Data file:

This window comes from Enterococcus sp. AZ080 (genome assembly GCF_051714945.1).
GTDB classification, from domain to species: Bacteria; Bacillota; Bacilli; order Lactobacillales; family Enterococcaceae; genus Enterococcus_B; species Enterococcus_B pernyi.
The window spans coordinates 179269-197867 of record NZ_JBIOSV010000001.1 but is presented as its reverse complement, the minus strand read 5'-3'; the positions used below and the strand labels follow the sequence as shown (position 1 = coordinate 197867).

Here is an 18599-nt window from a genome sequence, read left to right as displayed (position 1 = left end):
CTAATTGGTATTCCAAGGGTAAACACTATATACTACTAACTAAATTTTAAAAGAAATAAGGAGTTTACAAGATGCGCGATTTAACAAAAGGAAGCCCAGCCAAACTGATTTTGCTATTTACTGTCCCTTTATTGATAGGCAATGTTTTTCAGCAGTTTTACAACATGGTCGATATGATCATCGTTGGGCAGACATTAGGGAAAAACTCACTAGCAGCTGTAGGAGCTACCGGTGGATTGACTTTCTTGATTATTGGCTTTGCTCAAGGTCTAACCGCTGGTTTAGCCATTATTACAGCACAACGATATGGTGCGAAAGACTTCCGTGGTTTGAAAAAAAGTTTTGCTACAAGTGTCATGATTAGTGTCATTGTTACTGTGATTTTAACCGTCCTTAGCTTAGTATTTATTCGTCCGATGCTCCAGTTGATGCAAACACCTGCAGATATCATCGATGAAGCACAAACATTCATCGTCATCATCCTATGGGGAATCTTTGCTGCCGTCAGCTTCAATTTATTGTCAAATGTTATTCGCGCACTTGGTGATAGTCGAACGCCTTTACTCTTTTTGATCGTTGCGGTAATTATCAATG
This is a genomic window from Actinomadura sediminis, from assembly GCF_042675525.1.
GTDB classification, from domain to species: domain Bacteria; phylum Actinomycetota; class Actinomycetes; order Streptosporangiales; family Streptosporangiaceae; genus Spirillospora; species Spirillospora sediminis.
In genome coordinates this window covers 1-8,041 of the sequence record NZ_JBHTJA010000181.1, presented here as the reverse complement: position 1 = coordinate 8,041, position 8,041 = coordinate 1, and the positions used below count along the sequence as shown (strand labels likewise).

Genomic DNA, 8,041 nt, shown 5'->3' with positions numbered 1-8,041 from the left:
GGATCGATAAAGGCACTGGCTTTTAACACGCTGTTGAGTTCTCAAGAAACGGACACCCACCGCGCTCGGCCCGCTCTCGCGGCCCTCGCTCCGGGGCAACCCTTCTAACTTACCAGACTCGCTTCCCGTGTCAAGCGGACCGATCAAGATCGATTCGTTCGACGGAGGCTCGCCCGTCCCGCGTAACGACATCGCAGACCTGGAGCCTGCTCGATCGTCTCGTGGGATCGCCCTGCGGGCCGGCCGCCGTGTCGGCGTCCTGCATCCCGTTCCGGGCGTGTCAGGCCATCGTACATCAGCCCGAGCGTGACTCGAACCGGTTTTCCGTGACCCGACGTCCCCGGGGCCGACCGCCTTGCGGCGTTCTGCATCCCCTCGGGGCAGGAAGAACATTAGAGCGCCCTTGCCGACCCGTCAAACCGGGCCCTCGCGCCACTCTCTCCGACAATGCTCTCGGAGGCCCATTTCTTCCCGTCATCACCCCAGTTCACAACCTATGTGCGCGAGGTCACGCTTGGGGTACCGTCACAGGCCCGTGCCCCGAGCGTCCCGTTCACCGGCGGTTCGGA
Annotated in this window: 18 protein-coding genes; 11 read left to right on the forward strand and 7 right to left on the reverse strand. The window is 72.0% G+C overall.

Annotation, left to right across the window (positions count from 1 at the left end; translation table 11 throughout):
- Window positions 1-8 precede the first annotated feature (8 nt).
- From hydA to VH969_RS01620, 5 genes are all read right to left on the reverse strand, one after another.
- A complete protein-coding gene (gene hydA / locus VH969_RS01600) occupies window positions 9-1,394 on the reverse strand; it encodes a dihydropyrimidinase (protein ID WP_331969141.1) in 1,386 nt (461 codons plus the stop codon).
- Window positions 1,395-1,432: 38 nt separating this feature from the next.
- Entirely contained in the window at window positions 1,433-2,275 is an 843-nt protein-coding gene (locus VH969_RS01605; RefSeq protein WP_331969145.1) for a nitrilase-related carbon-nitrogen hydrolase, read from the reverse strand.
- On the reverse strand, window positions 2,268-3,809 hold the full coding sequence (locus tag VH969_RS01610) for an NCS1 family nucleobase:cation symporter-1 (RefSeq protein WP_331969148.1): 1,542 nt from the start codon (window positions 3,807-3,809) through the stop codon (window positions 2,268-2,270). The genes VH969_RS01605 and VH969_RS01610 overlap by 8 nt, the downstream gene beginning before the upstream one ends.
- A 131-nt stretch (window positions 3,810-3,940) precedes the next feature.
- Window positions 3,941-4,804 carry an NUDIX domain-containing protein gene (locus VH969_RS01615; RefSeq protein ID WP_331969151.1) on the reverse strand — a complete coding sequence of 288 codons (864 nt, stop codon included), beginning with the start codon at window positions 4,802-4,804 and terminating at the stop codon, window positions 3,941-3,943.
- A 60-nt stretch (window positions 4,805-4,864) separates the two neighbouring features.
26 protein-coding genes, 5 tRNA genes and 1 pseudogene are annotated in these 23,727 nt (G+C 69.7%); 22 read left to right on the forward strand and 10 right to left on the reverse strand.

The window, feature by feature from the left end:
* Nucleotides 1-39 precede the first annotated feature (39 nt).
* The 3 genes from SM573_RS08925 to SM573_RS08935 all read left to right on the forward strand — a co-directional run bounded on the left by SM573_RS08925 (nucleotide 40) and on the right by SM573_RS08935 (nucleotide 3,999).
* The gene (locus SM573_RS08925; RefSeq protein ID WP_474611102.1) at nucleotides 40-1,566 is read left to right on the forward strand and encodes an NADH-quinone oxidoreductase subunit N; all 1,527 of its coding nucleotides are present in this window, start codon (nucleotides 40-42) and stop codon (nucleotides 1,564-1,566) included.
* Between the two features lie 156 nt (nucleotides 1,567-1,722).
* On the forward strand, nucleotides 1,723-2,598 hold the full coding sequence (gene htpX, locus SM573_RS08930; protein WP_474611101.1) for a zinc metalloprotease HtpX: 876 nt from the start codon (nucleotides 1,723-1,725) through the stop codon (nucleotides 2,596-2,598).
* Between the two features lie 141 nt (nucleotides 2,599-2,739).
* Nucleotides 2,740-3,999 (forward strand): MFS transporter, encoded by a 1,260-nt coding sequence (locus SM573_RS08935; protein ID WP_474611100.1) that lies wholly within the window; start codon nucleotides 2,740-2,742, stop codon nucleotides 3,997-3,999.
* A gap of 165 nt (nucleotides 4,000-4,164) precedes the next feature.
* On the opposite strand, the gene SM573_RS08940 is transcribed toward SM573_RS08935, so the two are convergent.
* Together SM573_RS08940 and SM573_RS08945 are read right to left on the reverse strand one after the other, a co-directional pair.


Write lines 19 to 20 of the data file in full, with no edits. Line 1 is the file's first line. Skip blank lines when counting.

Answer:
- A 131-nt stretch (window positions 3,810-3,940) precedes the next feature.
- Window positions 3,941-4,804 carry an NUDIX domain-containing protein gene (locus VH969_RS01615; RefSeq protein ID WP_331969151.1) on the reverse strand — a complete coding sequence of 288 codons (864 nt, stop codon included), beginning with the start codon at window positions 4,802-4,804 and terminating at the stop codon, window positions 3,941-3,943.